Nine Dos and Don’ts of Accounts Receivable

By Ben Szweda

We hate seeing clients incur overdraft fees from banks, late fees with their vendors, and interest from credit card companies, yet this happens month after month for some. It’s even harder to observe when that same client’s accounts receivable balance is high enough to resolve all their cash flow problems if only the cash would come in. You work hard for your money. Here are some tips to ensure you get what your customers and clients have agreed to pay you.

DO: Shorten Terms

You don’t have to offer Net-30 terms. Due upon receipt is reasonable. We’re all used to paying for things immediately in our daily lives. From hair cuts to car repairs to visits to the dentist, we are constantly being asked to pay for the service we received before leaving the business’ property.

Online or digital services should be the same. If you’re having trouble with this and are providing a digital service, there are software solutions that will require payment before a client can download the deliverable you have sent them.

DO: Set Credit Limits

If you allow terms of Net-30 or something longer, consider running credit checks. Based on the credit and reference check information, you can determine the amount you will allow your new client to carry unpaid on their account.

DO: Present the Invoice Immediately

payment invoice template for account receivable

The longer the lag time between the deliverable and the presentation of your invoice, the harder we typically see it is to get paid. When the service you have just performed is fresh in your customer’s mind, present them with an invoice. If your internal process involves another department taking a week or longer to process the billing, your chances of prompt payment go down.

If you are a company that conducts service calls, empower your field staff, through iPads and other mobile tech, to immediately ask the customer for payment after a job.

DO: Remind People

Everyone is busy, and not all small businesses have a robust accounts payable process. Therefore, a friendly reminder is often all that is needed to get paid.

Thankfully with QuickBooks Online, you can set up to three automatic reminders on invoices, which can re-send your invoice to your customer without you having to lift a finger.

DO: Charge Late Fees

If you send invoices, you must have policies and procedures to know what to do if the invoice goes unpaid. It’s best to have these policies written down in advance and included in your contract or engagement letter that the client signed before you began working for them. This process keeps things professional and impersonal.

If using QuickBooks Online, you can turn on the automatic late fee feature to further remove yourself from the process and keep hard feelings at bay.

DON’T: Work for Free

If an invoice goes unpaid a few days after the due date, it’s only sometimes cause for concern. But action is needed when one invoice goes unpaid and then the next. So you don’t work for free, we recommend drawing a line in the sand upfront in your engagement letter. For example, your contract could indicate if any invoice is past due 90 days, no additional work will be completed.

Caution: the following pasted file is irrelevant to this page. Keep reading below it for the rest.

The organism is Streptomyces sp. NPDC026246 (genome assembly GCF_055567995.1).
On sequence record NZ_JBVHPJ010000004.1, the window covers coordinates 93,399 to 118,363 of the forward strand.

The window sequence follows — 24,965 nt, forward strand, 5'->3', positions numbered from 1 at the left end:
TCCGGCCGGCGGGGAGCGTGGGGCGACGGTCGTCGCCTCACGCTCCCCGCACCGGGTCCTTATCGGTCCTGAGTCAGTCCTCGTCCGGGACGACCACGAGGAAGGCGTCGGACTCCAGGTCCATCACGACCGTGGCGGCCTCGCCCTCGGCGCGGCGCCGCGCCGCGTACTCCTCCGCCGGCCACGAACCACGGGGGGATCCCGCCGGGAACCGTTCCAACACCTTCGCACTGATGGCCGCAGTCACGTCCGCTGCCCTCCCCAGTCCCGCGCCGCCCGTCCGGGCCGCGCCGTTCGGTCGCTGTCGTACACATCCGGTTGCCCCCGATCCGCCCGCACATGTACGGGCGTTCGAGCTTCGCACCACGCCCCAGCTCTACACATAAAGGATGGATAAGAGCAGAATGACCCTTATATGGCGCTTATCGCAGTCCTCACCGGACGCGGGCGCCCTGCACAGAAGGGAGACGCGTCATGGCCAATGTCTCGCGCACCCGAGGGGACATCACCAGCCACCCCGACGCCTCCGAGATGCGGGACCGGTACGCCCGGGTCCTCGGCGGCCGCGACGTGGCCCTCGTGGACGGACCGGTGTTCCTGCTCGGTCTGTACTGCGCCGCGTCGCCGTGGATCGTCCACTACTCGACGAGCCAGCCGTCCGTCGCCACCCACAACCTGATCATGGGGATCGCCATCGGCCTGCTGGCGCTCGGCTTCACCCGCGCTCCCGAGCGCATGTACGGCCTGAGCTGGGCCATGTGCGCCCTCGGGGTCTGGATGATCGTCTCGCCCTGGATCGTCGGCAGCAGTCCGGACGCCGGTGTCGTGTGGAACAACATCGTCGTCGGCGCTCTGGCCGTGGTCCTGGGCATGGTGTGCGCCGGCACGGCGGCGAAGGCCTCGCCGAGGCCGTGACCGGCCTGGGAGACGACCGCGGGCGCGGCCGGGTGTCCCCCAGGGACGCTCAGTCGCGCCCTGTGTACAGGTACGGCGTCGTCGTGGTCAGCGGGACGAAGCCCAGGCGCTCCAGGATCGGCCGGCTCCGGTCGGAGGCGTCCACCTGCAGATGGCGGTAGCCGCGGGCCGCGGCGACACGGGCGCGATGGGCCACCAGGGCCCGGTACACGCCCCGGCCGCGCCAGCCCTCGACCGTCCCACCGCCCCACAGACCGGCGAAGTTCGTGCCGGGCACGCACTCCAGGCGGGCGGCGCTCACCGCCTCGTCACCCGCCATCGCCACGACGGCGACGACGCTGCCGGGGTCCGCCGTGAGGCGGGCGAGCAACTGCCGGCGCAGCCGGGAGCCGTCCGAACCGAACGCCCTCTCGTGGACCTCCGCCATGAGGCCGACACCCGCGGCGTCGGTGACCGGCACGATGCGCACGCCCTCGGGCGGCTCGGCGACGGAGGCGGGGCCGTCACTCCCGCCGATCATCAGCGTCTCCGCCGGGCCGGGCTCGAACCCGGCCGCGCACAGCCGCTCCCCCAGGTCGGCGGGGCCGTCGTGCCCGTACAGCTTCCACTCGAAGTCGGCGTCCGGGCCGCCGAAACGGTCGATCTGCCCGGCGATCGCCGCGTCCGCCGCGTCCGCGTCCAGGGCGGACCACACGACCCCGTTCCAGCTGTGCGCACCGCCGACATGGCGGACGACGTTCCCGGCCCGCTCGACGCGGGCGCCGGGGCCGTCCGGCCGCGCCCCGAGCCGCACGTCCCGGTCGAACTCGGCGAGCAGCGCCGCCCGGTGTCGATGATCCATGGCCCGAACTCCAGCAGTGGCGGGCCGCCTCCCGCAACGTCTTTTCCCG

DO: Collect Deposits and Milestone Payments

Invoice Bill Paid Payment Financial Account Concept

Before starting on a big project, get buy-in from the client – get a partial upfront payment (i.e., deposit). You can also collect additional partial payments if the project is extensive and expected to span multiple months. Consider either billing time spent at the end of each month, even if the project still needs to be completed, or billing upon completion of previously agreed-upon milestones (e.g., complete portions of the project).

DO: Make it Easy to Get Paid

Make it fast and easy for clients to pay you. The best invoicing system can accept mobile payments so that busy business owners can pay you from their iPhones while on the go. If you require them to use a specific website they have to log into, or if you need them to mail you a paper check, you are almost ensuring that paying you will go on a to-do later list instead of being done immediately.

DO: Review Your Open A/R Report – Often

  • Even if you have automatic reminders on invoices, regularly review your Accounts Receivable (i.e., A/R) reporting. QuickBooks Online offers various views of this data in the following reports:
  • Open Invoices (our favorite)
  • Accounts Receivable Aging Summary
  • Accounts Receivable Aging Detail
  • Customer Balance Summary

Pro Tip: Customize and save the report in QBO. Then, set up your favorite A/R report to automatically email to yourself or others on your team on a recurring weekly basis.

Szweda Consulting, LLC does not provide legal advice. This material has been prepared for informational purposes only and is not intended to provide, and should not be relied on for, tax, legal, or accounting advice and is not to be considered an exhaustive resource on the topic presented. Contact us individually or consult your tax, legal, or accounting advisor before engaging in any transaction.

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